As of September 30, Nintendo has sold 13.56 million Wii U consoles worldwide since it was released in 2012. By next April, the Kyoto-based game company is forecasting that it will have sold 14 million Switches.
In December of 2016, Nintendo launched a program with HackerOne, a service that provides bounties ranging from $100 to $20,000 for finding bugs and exploits, in order to stamp them out on the 3DS. This program has since been extended to the Switch, and so far has awarded three people with bounties. While some members…
In a gritty vintage video games store in Manhattan’s East Village, a man who would only be identified by GorillaStomp, his PlayStation username, firmly explained why he should fix your video game console. Long before it was his livelihood, it was his fascination, and one he’d never asked for permission to do. Now, as…
Breath of the Wild, the 19th game in the Zelda franchise, has been universally praised for its massive (and, sorry, breathtaking) open-world environments, and for injecting life back into a 30-year-old franchise. But something else sets the Nintendo Switch’s moonshot launch title apart from previous installations: The…
Winter. The season where we cut open tauntauns in order to keep warm. And where we bundle up with a blanket, some cocoa, and games. Here’s a list of the numerous games coming out during these snowy times.
By most people’s reckoning—and ways a reckoning in this business can be determined—the Wii U has been a failure. Whether you look at its sales, the number of “classic” Nintendo titles it was home to or even just general brand awareness, it’s been a bust. But what do we know? We’re just stupid adults.
Tiny Tim or Little Timmy might not get their Nintendo 3DS for Christmas this year. The handheld console is facing a shortage in brick and mortar stores across the country and online.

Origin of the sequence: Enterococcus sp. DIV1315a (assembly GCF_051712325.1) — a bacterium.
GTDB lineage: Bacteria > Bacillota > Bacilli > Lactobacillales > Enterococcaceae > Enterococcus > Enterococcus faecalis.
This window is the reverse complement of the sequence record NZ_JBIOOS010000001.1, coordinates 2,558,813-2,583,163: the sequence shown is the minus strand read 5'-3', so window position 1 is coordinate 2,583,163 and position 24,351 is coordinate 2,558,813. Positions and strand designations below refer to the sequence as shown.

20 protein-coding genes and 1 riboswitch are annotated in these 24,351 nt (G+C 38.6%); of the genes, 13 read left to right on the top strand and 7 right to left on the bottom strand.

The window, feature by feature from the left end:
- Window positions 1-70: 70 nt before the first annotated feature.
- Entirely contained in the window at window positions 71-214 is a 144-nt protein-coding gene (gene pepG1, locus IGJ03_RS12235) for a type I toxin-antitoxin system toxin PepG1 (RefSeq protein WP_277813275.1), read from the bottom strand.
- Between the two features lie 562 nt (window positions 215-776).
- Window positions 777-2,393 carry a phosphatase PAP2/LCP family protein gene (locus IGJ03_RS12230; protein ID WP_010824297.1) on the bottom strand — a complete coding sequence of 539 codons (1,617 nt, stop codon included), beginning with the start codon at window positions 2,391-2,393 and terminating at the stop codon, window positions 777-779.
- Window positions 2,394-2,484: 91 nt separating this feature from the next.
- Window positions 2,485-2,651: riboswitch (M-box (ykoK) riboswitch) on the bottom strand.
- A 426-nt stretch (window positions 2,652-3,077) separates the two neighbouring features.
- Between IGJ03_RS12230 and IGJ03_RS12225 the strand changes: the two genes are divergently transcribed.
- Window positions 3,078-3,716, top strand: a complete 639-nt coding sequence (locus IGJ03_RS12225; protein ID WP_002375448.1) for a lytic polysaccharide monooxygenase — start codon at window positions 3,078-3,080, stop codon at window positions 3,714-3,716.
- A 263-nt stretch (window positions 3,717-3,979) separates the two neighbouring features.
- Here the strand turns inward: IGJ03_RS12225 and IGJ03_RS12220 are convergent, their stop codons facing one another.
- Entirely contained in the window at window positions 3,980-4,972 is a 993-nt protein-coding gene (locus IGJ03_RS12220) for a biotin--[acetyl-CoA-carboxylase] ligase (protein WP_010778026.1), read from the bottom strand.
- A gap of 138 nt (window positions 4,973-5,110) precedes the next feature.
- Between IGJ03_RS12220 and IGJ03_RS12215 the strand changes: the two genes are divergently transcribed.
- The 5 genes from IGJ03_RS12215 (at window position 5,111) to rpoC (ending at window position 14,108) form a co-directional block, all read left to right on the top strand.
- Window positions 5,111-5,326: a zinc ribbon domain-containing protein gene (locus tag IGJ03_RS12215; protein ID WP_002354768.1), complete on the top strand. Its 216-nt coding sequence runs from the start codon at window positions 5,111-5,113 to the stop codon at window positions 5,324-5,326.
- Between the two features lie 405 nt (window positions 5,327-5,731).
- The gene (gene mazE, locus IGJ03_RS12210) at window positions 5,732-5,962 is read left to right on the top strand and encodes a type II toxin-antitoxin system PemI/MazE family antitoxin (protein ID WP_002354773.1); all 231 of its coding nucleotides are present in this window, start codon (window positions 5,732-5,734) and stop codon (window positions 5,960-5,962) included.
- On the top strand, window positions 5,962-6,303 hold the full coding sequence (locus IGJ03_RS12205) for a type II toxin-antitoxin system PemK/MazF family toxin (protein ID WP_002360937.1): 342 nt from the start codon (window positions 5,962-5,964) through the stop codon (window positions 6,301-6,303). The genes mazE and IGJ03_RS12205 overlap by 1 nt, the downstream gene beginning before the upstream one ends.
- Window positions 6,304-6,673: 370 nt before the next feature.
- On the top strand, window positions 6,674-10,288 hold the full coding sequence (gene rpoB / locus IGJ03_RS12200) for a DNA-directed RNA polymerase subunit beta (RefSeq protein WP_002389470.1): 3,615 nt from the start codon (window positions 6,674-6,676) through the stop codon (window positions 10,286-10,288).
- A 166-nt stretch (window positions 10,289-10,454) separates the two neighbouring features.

Nintendo won’t be giving us more details about the upcoming Nintendo Switch console until January, but we’re already getting leaks of the expected launch pricing. It almost seems too good to be true.
On Nintendo’s official Japanese site, the company has announced that production is scheduled to end soon.
Yesterday, Eurogamer reported that the production of Wii U consoles was ending this week. Today, Nintendo says this is “not true.”
Nintendo, once drunk on the promise of touch screens and motion controls, has come to its senses. Four years later, the Japanese gaming giant is quietly taking its biggest mistake since the Virtual Boy off of life support.
After a bit of a stumble with last year’s Superchargers, Skylanders is back and ready to go toe-to-toe with Disney Infinity in the creativity side of the toys-to-life battle. Had the competition not folded, Imaginators would have given it a run for its money.
If you’re in the United States, you still can’t pre-order Nintendo’s upcoming Mini-NES, due to be released on November 11. But you can look at its emulation capabilities compared to the Wii U virtual console thanks to a new video by GameXplain.
Let’s be real for a second: The PlayStation 4 and Xbox One designs are hideous. Sure, both are great gaming consoles, but their cases employ the same look of every generic VCR from the 1980s. Thankfully, Etsy store-owner Decalgirl has a fix for that problem.
Francis Travers spent has spent over 650 hours creating, and then trying to beat, a single level in Mario Maker. Travers’ ambition is to create the most challenging Mario level ever, even if it means spending 2016 trying to best a creation that may actually be impossible.
The next Zelda game isn’t out yet, but eagle-eyed players are already finding all sorts of cool easter eggs.
I’ve played the new Zelda game for about half an hour. It’s terrific. It’s also very unlike the many Zeldas I’ve played before.
It’s barely related to the Star Fox series and has mostly been ignored in the year of hype leading to the release of its big brother Star Fox Zero, but the new oddball Star Fox Guard tower defense game from Nintendo and Platinum is well worth your attention.
When she shoots, Samus Aran doesn’t miss. That’s one of the fundamental truths of the original Metroid Prime, the first-person sci-fi game that came out on the Nintendo GameCube in 2002. You lock her gun onto a target and fire. She hits it every time.
Mario Maker’s most notorious player is back again with another devilishly difficult level. This one is a little different, though. There’s a trap at the end, and it’s a little too good.